Due to the complexity of the video conference witnessing procedures and the risk of the Will being invalid if it is not done correctly, we would recommend to our clients that:
- we advise you on how best to have your Will witnessed in your particular circumstances,
- where Wills need to be witnessed by video conference, we supervise the process to ensure that it is done correctly and advise you on options to reduce the risk of problems, and
- where your existing Will was witnessed via video conference, we review this to ensure that it is valid and, if not, to advise what corrective action is required.
Often a Will can be witnessed in conformity with social distancing measures without having to rely on video conferencing, and we can advise you on how to do this.
There are two types of Lasting Powers of Attorney – Health and Welfare, and Property and Financial decisions. The latter gives your chosen attorneys the power to make decisions on your behalf regarding your finances. This LPA can also allow for attorneys to act while the donor still has mental capacity, if the donor wishes to grant this ability. This can be useful if the donor is unwell or self-isolating.
Health & Welfare LPAs allow you to appoint people to make medical and personal decisions on your behalf. Often people do not realise that their next of kin do not have formal legal authority to make decisions about their end of life care or treatment if they lack mental capacity. This can come as a shock to some. The law states that, although next of kin may be consulted, healthcare professionals in charge of medical treatment do not have to follow what the family members say.
This is why it is so important to consider making a Health and Welfare Lasting Power of Attorney (LPA). It gives the attorneys the authority to make such health and welfare decisions on your behalf, rather than the doctors or other health professionals who are providing your treatment.
The LPA covers how your attorneys may act on your behalf, for your health and wellbeing. For example, this could cover any medication or medical treatment you may require or deciding whether to place you in a care home or not. If the donor chooses, the attorneys will have authority to make decisions about end of life care. The extent of the attorneys’ legal authority is decided by you (the donor) while you still have mental capacity. The person making the power of attorney is called the donor, because they are giving authority to the attorneys to act on their behalf should they have lost mental capacity.
Your attorneys are not allowed to act for you until you have lost mental capacity. This means you keep control of these issues while you still have the mental capacity to make such decisions for yourself.
Having this LPA in place means that the people who you choose will be able to decide how you should be treated medically once you yourself can no longer do so. It is important to be aware that an LPA cannot be used until it has been registered with the Office of the Public Guardian, which means that the whole process can take up to three months. Consequently, Lasting Powers of Attorney are often something people look to put in place in advance, so that they are ready and waiting if they are needed.
During the Coronavirus crisis, it may be necessary for medical staff to communicate with attorneys by telephone or video call.
A certificate provider is needed to confirm that the donor understands the implications of making an LPA and has not been unduly pressured or unduly influenced. This person is often a solicitor. The certificate provider signs the LPA after the donor has signed.
At Tees during the Coronavirus crisis we can still act as a certificate provider for the purposes of Lasting Powers of Attorney even if we are not able to meet face to face to do so, as would usually be the case. For us to do this, we will need to set up a video conference call with you once you are happy with the documents and are ready to sign them. We can help you with setting this up if you wish.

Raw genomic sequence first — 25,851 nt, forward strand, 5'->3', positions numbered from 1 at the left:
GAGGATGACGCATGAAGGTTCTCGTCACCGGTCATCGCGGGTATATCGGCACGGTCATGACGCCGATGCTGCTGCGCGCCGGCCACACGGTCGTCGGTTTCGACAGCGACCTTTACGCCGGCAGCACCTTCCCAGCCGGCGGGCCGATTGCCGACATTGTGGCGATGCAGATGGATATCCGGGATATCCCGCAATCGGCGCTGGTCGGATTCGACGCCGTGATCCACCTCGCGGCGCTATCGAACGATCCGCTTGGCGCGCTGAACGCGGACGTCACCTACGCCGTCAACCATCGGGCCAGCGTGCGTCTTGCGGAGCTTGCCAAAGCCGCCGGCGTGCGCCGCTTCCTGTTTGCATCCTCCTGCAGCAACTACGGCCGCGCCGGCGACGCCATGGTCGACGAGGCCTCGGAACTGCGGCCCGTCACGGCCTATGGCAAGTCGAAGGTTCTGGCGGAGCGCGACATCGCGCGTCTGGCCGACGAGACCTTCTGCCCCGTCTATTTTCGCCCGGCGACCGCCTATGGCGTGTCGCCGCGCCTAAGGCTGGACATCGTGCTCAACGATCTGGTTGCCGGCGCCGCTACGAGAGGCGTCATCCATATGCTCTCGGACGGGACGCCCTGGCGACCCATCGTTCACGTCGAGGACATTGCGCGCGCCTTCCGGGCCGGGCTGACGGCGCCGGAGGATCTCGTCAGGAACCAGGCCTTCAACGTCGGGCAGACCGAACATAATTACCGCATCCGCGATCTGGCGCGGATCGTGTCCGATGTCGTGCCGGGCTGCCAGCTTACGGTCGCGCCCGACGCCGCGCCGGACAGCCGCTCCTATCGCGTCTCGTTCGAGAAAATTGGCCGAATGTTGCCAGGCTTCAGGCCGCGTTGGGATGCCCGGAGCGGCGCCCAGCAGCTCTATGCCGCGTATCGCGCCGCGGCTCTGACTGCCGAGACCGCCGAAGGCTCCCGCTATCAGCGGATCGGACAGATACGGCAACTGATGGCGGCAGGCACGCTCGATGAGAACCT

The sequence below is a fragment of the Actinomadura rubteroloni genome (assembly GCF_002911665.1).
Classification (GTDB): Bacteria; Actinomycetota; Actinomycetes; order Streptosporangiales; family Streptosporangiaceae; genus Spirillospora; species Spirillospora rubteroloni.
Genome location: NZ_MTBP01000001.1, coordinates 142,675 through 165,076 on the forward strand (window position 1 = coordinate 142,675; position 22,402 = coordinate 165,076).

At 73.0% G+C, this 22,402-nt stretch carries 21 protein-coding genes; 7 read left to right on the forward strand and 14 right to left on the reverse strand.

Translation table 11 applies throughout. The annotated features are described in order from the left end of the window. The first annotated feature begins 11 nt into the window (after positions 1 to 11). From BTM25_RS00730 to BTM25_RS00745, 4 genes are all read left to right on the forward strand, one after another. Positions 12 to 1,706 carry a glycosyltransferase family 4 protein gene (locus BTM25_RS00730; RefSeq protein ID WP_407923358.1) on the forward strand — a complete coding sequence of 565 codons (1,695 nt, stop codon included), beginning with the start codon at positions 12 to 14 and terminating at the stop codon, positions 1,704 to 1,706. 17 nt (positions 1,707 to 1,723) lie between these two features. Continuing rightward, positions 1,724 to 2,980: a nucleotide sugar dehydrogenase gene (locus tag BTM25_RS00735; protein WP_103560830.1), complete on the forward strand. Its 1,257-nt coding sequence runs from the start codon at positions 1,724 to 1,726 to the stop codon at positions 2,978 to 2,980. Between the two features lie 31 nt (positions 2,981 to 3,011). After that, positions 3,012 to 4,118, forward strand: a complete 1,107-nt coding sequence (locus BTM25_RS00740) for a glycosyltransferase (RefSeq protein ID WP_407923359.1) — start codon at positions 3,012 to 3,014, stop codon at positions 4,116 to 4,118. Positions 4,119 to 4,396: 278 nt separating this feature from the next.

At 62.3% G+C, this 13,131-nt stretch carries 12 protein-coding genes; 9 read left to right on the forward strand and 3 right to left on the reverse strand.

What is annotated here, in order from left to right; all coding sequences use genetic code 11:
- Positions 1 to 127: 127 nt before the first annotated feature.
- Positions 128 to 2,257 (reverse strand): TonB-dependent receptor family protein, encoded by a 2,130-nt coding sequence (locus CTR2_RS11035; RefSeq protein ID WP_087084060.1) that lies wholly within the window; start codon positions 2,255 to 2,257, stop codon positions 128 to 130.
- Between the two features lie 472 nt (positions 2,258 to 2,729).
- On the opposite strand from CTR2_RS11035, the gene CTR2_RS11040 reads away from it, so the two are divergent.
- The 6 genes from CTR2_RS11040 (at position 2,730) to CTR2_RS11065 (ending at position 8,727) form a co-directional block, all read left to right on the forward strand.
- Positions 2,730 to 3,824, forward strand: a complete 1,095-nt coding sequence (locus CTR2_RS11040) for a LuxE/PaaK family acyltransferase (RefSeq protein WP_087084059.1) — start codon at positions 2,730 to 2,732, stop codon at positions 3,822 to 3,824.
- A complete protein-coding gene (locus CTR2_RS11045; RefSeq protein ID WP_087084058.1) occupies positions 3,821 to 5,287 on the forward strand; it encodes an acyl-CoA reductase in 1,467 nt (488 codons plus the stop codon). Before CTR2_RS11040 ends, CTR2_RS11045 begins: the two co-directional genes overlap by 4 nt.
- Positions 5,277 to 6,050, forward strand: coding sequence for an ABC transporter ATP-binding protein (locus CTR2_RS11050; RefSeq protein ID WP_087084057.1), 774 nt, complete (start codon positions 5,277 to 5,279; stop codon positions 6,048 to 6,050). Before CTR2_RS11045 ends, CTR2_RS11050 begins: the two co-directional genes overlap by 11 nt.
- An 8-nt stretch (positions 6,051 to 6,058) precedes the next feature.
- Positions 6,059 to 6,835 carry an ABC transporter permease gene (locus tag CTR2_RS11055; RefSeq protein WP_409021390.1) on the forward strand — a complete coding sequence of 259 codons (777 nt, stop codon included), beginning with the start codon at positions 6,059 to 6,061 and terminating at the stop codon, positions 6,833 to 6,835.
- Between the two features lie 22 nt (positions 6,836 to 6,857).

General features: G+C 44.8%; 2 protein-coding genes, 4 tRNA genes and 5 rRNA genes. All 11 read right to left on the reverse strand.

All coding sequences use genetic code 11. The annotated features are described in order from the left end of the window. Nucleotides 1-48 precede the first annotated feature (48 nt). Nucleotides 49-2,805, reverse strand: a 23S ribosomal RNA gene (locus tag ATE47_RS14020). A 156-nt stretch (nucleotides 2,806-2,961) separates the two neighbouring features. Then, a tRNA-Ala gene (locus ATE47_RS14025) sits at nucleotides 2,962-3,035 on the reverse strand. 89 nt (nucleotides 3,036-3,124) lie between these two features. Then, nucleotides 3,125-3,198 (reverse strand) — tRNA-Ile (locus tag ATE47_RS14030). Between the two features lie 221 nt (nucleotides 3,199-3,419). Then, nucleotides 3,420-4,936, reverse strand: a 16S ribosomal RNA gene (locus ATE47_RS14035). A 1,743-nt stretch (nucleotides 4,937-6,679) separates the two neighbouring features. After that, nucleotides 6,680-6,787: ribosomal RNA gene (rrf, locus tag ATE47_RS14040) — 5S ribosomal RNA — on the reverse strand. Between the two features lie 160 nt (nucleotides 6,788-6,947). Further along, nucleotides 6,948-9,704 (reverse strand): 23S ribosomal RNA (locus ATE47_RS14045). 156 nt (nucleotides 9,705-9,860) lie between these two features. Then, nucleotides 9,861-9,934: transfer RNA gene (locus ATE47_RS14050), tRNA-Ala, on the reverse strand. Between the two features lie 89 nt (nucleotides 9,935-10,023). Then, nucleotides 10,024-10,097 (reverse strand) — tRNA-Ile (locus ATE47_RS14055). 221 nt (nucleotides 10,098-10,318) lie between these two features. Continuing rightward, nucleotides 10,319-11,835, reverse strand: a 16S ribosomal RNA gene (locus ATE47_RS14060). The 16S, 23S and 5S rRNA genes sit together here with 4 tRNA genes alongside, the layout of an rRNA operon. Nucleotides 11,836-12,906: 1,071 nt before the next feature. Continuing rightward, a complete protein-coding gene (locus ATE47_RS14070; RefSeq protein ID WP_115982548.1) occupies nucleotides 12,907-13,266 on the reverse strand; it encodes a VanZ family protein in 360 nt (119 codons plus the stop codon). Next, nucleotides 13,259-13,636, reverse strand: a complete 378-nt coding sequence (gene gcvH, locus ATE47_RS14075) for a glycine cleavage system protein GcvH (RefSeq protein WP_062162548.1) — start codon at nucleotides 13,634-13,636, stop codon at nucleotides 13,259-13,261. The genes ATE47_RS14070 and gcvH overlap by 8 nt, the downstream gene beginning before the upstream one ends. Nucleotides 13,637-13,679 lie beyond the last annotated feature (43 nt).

When someone dies and leaves property, money and possessions, these assets are collectively known as their ’estate’ and it’s necessary to settle any liabilities (including any Inheritance Tax), attend to any accounting and tax reporting requirements, collect in the assets and distribute any net estate to the correct beneficiaries.
In order to distribute the assets, it has long been the case in England that a ‘Grant of Representation’ is generally required, which proves the person doing the distribution, has the authority to administer the estate. This is an Executor appointed under a will, or an Administrator when there is no will.
If a Will has been left which appointed an executor or executors, they will need to apply for a ‘Grant of Probate’. In the case where there is no Will, then the deceased’s next of kin can apply for a ‘Grant of Letters of Administration’ in order to proceed.
Up until 27th November 2018, part of the process in obtaining a Grant involved ‘swearing an oath’ confirming that the contents of the probate application were true. This had to be done in front of an independent solicitor. A recent reform of this procedure meant that swearing an oath was replaced with the need to sign a statement of truth. This was to make the process more modern and simpler for the client, because it no longer required signing in front of an independent solicitor and neither did it require a solicitor to act as a witness. However, the system has now been changed again.
In yet another move to further modernise the probate service, HM Courts & Tribunals Service (HMCTS) has launched new standard Grant of Representation forms, which will need to be completed. The move will enable HMCTS to digitalise the many thousands of applications they are sent every year. They also hope to reduce any errors and speed up the process of applying for a Grant of Representation. This means you will no longer need a signed statement of truth. After 18th May, any statements of truth that are received will be returned, with a request to replace them with the appropriate new form.
As a technologically adept firm, Tees welcome moves that help create a faster, simpler and more streamlined process for the benefit of our clients.
If you need any advice on what to do if someone you know has passed away, then please be assured we are open and here to help and guide you as normal.
Tees is here to help
We have many specialist lawyers who are based in:
Essex: Brentwood, Chelmsford, and Saffron Walden
Hertfordshire: Bishop's Stortford and Royston
But we can help you wherever you are in England and Wales.
Chat to the Author, Sarah Walker
Executive Partner - Wills, trusts, tax & probate, Bishop's Stortford officeMeet Sarah